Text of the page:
A trade deal with India could be as important to the UK as a deal with the US, according to a new report.
The Resolution Foundation thinktank claims a successful deal would give the UK “first-mover” advantage in India, which is forecast to become the world’s biggest importer by 2050.
The report paints a mixed picture for services industries, however.
While there is potential for UK service exports to grow from a currently low 1.7% share, Britain’s business services firms could also face tough competition at home from lower-cost Indian rivals.
Fast changing economy
There is “significant uncertainty” in assessing the long-term impact of an FTA with India, the report says, as India’s export specialisms are changing so fast.
Eight sectors have recently emerged in the country with a new comparative advantage, compared to just one in the US in the past 10 years.
“Any deal with India, therefore, combines improved access to a fast-growing market with exposure of UK firms to unpredictable future competition,” the report said.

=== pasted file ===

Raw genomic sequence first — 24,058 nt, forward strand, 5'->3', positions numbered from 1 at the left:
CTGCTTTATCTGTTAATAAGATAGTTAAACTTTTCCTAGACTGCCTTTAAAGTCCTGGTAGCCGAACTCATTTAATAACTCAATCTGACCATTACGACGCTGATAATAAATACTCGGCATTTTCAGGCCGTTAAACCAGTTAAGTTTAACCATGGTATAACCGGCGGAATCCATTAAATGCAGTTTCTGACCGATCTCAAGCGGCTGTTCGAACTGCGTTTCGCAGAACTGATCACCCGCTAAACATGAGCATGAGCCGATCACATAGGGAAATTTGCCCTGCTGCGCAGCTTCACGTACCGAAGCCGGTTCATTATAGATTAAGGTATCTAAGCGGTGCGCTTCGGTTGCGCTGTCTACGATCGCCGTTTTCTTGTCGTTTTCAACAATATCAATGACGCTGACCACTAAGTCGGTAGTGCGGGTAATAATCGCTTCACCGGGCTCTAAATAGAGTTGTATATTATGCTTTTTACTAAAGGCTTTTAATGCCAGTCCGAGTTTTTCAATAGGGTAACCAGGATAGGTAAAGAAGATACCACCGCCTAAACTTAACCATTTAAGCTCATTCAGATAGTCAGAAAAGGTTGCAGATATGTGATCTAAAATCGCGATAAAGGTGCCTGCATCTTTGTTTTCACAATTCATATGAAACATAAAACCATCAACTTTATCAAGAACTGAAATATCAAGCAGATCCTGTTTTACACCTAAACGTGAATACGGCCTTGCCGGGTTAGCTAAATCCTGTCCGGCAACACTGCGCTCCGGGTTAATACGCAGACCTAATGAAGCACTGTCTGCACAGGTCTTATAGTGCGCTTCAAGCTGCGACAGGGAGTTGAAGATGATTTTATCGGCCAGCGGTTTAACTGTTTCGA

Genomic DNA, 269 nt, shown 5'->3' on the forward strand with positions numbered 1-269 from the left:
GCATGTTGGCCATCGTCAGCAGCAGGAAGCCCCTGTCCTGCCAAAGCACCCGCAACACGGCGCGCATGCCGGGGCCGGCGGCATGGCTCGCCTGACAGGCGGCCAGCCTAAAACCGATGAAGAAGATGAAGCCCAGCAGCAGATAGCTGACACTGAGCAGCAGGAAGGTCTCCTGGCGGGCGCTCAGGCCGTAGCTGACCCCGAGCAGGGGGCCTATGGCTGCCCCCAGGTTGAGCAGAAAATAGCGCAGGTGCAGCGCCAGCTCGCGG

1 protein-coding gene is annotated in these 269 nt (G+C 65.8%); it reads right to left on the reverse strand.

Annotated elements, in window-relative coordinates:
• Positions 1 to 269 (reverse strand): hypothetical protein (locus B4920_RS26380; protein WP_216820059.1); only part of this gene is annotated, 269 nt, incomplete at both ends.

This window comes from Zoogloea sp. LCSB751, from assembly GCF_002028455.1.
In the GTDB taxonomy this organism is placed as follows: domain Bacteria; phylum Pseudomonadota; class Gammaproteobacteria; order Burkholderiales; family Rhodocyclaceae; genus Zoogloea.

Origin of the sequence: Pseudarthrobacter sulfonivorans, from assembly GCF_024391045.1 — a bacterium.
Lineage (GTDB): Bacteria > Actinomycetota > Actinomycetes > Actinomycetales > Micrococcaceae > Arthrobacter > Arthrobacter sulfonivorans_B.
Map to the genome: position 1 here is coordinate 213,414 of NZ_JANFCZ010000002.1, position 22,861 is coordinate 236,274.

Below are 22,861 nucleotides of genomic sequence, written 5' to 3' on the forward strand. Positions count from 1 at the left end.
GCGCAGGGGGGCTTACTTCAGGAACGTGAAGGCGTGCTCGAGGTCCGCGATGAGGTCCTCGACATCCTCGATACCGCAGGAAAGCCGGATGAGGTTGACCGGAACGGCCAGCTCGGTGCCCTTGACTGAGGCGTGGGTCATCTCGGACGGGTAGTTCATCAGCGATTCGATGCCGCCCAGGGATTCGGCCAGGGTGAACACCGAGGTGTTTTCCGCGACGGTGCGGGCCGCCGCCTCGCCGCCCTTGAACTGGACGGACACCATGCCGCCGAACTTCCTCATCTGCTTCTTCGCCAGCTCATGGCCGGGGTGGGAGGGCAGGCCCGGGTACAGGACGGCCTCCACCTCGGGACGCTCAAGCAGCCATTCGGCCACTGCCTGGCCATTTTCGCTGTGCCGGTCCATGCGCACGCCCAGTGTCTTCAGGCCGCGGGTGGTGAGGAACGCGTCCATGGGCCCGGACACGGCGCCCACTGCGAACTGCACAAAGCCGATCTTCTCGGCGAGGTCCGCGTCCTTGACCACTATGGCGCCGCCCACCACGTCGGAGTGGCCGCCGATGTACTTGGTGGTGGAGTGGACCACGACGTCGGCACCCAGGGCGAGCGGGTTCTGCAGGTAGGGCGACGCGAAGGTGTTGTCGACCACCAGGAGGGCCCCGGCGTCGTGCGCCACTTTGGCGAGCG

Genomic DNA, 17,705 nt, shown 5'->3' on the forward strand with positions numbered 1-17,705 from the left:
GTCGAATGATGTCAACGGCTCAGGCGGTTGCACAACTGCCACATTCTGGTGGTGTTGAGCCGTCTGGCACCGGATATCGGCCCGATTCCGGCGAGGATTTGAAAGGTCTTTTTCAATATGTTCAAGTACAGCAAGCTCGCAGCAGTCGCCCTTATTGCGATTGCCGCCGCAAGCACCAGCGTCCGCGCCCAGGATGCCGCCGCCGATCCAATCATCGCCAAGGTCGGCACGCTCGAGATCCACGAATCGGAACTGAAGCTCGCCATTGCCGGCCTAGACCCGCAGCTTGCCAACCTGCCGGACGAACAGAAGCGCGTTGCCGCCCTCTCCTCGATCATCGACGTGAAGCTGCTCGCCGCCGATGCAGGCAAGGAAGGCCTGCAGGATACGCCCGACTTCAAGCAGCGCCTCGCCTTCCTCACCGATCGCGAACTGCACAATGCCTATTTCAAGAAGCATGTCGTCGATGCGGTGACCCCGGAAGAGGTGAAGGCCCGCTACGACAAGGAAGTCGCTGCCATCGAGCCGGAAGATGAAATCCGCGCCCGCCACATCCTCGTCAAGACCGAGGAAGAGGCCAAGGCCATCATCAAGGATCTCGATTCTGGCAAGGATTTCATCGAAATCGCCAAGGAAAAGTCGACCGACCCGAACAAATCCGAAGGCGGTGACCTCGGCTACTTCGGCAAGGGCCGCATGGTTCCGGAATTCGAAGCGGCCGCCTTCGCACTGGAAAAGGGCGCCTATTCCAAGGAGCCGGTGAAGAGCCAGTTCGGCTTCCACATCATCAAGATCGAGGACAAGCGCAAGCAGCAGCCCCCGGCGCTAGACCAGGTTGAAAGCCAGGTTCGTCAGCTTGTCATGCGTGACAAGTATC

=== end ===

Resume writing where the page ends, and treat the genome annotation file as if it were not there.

Britain launched negotiations with India this month during a trip to Delhi by Anne-Marie Trevelyan, the international trade secretary.
The government hopes a deal could double UK exports by £28 billion a year by 2035, removing barriers to trading with India’s £2 trillion economy, including cutting tariffs on exports of British-made cars and Scotch whisky.
Achieving a deal won’t be easy as India has a long history of adopting protectionist measures, including the highest tariffs of any major world economy.
Better than CPTPP
The Guardian reports that overtures to India are part of the UK’s pivot towards doing more trade with Asia following its departure from the EU.
The UK is also seeking to become a member of the Comprehensive and Progressive Agreement for Trans-Pacific Partnership (CPTPP).
However, Sophie Hale, principal economist at the Resolution Foundation, said bigger potential economic gains lie in more trade with the still relatively closed Indian economy.
“Trade liberalisation with India is expected to boost UK manufacturing in the short term, but could also benefit business services, where UK firms already enjoy a competitive advantage, and where demand is set to soar,” she said.
By comparison, Yahoo reports that imports by the CPTPP bloc are expected to grow at below the world average in the years ahead.